Ask Amy: In-laws' visits aggravate couple

FresnoMay 10, 2014 

Dear Amy: I have been married for four years, and my husband and I live in another country (an eight-hour flight from our families). We see my family about once a year, either at their home or ours for a few days, and this is fun and relaxing for everyone.

My husband's parents want to see us constantly. They have flexible schedules and are wealthy, so there are no constraints on their visiting us whenever they want to, regardless of our objections. My husband agrees that their visits are too frequent, but it is hard for him to enforce boundaries, as they are very aggressive.

My mother-in-law has already planned three trips to see us this year, even though we have also planned two trips to visit them for family occasions. Last year she visited despite my husband's clear and repeated statements that we were unavailable at the time. She bought a ticket anyway and stayed elsewhere. We refused to see her. She berated my husband with nasty messages and also misrepresented the circumstances to the rest of his family.

I don't want to go through this again, but she has just picked dates and bought tickets again for an upcoming visit without consulting us.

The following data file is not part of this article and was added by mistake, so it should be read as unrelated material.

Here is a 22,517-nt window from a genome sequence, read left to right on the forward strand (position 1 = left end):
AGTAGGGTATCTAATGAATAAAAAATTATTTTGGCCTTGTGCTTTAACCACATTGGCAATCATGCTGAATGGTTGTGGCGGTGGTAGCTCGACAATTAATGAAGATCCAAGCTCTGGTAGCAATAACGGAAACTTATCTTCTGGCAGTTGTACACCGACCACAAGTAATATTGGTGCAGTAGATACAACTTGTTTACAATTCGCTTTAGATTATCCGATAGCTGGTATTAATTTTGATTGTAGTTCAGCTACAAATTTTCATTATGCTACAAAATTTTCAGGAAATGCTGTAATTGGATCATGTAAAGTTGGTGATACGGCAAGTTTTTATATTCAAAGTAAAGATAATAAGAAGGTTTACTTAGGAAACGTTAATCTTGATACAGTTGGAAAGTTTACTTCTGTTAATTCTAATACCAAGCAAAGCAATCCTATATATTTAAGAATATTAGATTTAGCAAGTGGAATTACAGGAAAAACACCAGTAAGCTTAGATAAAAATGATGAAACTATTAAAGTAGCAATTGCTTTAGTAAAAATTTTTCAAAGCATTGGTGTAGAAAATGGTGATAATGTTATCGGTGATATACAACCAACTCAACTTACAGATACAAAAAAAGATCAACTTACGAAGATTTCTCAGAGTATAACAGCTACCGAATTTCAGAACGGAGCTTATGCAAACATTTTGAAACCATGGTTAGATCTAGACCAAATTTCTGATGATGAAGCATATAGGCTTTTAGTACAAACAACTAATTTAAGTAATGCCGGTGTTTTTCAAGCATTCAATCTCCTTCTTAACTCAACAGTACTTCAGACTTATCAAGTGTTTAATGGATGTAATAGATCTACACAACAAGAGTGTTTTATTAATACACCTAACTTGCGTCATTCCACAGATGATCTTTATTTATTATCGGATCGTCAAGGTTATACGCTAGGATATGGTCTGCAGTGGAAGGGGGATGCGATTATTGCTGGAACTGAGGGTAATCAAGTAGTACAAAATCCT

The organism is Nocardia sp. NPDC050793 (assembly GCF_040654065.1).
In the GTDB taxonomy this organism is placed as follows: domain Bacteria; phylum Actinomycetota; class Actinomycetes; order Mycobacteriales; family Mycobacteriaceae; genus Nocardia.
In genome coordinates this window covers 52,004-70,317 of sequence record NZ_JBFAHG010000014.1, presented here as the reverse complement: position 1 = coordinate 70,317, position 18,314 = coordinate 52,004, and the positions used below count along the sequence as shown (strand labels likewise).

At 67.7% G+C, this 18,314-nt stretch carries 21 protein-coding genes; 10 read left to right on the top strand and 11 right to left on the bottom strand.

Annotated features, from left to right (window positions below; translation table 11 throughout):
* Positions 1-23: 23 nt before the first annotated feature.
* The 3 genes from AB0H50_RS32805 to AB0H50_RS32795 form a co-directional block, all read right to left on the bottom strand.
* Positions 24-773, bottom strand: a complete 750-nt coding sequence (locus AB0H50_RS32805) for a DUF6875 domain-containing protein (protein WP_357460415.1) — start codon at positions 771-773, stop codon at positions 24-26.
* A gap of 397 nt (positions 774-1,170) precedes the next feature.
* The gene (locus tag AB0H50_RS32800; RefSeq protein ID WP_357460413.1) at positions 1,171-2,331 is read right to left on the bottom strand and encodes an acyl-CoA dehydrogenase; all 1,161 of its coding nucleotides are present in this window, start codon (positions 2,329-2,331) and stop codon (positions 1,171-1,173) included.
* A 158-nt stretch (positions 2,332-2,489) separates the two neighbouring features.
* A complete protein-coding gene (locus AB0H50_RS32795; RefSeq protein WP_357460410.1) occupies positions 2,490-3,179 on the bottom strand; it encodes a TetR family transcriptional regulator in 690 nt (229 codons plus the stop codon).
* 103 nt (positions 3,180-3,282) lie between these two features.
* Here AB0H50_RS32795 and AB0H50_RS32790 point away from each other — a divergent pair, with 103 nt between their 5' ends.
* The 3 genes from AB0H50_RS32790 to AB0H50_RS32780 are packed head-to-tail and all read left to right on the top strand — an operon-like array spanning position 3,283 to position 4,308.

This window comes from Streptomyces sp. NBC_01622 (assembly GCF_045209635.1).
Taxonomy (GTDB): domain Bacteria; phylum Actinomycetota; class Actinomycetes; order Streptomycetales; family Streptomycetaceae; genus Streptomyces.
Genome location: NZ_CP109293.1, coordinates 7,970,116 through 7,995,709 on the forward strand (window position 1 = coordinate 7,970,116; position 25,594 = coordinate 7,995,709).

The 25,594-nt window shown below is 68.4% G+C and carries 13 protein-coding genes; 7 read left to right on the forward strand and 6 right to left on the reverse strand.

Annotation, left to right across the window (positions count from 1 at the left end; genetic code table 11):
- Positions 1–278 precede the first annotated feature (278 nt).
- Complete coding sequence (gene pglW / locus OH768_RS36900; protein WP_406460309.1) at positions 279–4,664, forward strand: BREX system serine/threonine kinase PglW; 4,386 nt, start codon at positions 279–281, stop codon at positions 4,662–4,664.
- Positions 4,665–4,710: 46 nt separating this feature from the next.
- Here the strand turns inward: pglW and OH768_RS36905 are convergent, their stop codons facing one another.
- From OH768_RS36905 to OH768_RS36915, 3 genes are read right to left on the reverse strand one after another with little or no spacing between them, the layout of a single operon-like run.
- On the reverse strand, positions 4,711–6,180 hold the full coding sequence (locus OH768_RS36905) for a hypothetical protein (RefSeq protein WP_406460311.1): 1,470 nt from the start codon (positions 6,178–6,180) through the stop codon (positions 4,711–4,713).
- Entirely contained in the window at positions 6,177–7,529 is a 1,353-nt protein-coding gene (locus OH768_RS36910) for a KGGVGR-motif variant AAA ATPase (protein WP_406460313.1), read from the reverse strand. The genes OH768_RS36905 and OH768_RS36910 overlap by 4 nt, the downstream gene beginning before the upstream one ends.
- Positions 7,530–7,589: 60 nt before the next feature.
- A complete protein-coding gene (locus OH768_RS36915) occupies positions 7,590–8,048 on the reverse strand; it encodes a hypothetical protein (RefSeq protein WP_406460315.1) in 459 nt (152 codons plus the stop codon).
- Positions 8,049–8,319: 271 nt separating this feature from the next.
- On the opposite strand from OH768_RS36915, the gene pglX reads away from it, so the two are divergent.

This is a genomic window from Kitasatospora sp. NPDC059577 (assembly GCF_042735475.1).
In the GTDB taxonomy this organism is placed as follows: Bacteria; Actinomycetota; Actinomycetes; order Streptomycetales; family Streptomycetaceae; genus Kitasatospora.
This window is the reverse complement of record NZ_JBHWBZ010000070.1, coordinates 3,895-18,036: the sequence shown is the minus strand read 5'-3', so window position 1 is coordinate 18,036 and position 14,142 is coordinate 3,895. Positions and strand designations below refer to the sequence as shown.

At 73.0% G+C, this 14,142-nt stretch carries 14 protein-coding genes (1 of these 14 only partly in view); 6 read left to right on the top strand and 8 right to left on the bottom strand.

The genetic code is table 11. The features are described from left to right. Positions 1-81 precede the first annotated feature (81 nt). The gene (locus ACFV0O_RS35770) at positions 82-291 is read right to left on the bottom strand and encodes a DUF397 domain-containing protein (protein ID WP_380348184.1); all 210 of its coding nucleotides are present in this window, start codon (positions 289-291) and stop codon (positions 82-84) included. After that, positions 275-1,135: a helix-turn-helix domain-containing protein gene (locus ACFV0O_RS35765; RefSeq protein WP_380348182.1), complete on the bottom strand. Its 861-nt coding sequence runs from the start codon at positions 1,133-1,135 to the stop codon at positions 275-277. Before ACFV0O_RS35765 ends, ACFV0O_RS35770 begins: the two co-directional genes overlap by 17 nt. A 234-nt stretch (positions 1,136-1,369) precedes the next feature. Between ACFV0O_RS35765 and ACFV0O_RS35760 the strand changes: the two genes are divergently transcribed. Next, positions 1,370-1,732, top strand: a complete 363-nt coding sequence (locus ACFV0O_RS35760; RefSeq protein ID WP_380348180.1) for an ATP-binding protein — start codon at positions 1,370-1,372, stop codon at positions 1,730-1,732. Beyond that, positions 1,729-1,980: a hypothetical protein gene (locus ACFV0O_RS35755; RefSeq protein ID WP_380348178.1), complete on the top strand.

She said she has reserved a place to stay elsewhere, but she also assumes we will make time for her.

How shall we proceed? I want to support my husband being close with his family, but this puts a lot of stress on our relationship.

— Vexed

Dear Vexed: If your mother-in-law doesn't stay with you when she visits, then there is no reason for her to clear her plans with you far in advance, certainly when she doesn't respect your schedule, anyway.

You should behave as if she lived 10 minutes away. If you can get together, then do. If you can't (or don't want to), then don't. It sounds like your husband is capable of building a boundary and if this results in his being trashed by his mother to other family members, then he is probably not going to want to spend much time with her. He should tell her so.

If you feel better about the boundaries you can establish, you will feel more tolerant toward her. This is a relationship you will be in for a long time.

 

You can contact Amy Dickinson via email at askamy@tribune.com, follow her on Twitter @askingamy or "like" her on Facebook.

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